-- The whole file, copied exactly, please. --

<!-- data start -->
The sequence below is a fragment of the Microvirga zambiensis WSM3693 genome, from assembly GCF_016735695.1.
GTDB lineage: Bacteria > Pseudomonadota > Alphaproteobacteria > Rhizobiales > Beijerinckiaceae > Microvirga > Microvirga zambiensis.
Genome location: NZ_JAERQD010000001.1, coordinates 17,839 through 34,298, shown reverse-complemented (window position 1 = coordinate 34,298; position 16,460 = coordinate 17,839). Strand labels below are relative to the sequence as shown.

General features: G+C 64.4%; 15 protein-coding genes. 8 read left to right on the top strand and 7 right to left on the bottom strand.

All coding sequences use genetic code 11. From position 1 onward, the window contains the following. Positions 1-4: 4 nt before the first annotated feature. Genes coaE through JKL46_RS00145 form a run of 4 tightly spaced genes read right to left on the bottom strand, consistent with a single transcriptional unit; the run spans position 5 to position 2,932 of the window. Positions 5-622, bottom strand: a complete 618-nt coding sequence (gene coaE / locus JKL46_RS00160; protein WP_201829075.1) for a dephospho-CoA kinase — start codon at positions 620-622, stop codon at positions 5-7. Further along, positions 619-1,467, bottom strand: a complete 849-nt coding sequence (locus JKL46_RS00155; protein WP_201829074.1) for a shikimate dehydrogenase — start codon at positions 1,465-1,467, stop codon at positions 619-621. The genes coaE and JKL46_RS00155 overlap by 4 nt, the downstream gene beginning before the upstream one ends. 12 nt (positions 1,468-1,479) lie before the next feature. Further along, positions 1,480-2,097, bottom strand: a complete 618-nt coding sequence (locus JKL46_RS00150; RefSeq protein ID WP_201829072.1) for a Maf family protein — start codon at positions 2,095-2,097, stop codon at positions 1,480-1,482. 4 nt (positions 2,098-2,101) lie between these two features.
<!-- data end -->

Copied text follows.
The sequence below is a fragment of the Microvirga zambiensis WSM3693 genome, from assembly GCF_016735695.1.
GTDB lineage: Bacteria > Pseudomonadota > Alphaproteobacteria > Rhizobiales > Beijerinckiaceae > Microvirga > Microvirga zambiensis.
Genome location: NZ_JAERQD010000001.1, coordinates 17,839 through 34,298, shown reverse-complemented (window position 1 = coordinate 34,298; position 16,460 = coordinate 17,839). Strand labels below are relative to the sequence as shown.

General features: G+C 64.4%; 15 protein-coding genes. 8 read left to right on the top strand and 7 right to left on the bottom strand.

All coding sequences use genetic code 11. From position 1 onward, the window contains the following. Positions 1-4: 4 nt before the first annotated feature. Genes coaE through JKL46_RS00145 form a run of 4 tightly spaced genes read right to left on the bottom strand, consistent with a single transcriptional unit; the run spans position 5 to position 2,932 of the window. Positions 5-622, bottom strand: a complete 618-nt coding sequence (gene coaE / locus JKL46_RS00160; protein WP_201829075.1) for a dephospho-CoA kinase — start codon at positions 620-622, stop codon at positions 5-7. Further along, positions 619-1,467, bottom strand: a complete 849-nt coding sequence (locus JKL46_RS00155; protein WP_201829074.1) for a shikimate dehydrogenase — start codon at positions 1,465-1,467, stop codon at positions 619-621. The genes coaE and JKL46_RS00155 overlap by 4 nt, the downstream gene beginning before the upstream one ends. 12 nt (positions 1,468-1,479) lie before the next feature. Further along, positions 1,480-2,097, bottom strand: a complete 618-nt coding sequence (locus JKL46_RS00150; RefSeq protein ID WP_201829072.1) for a Maf family protein — start codon at positions 2,095-2,097, stop codon at positions 1,480-1,482. 4 nt (positions 2,098-2,101) lie between these two features.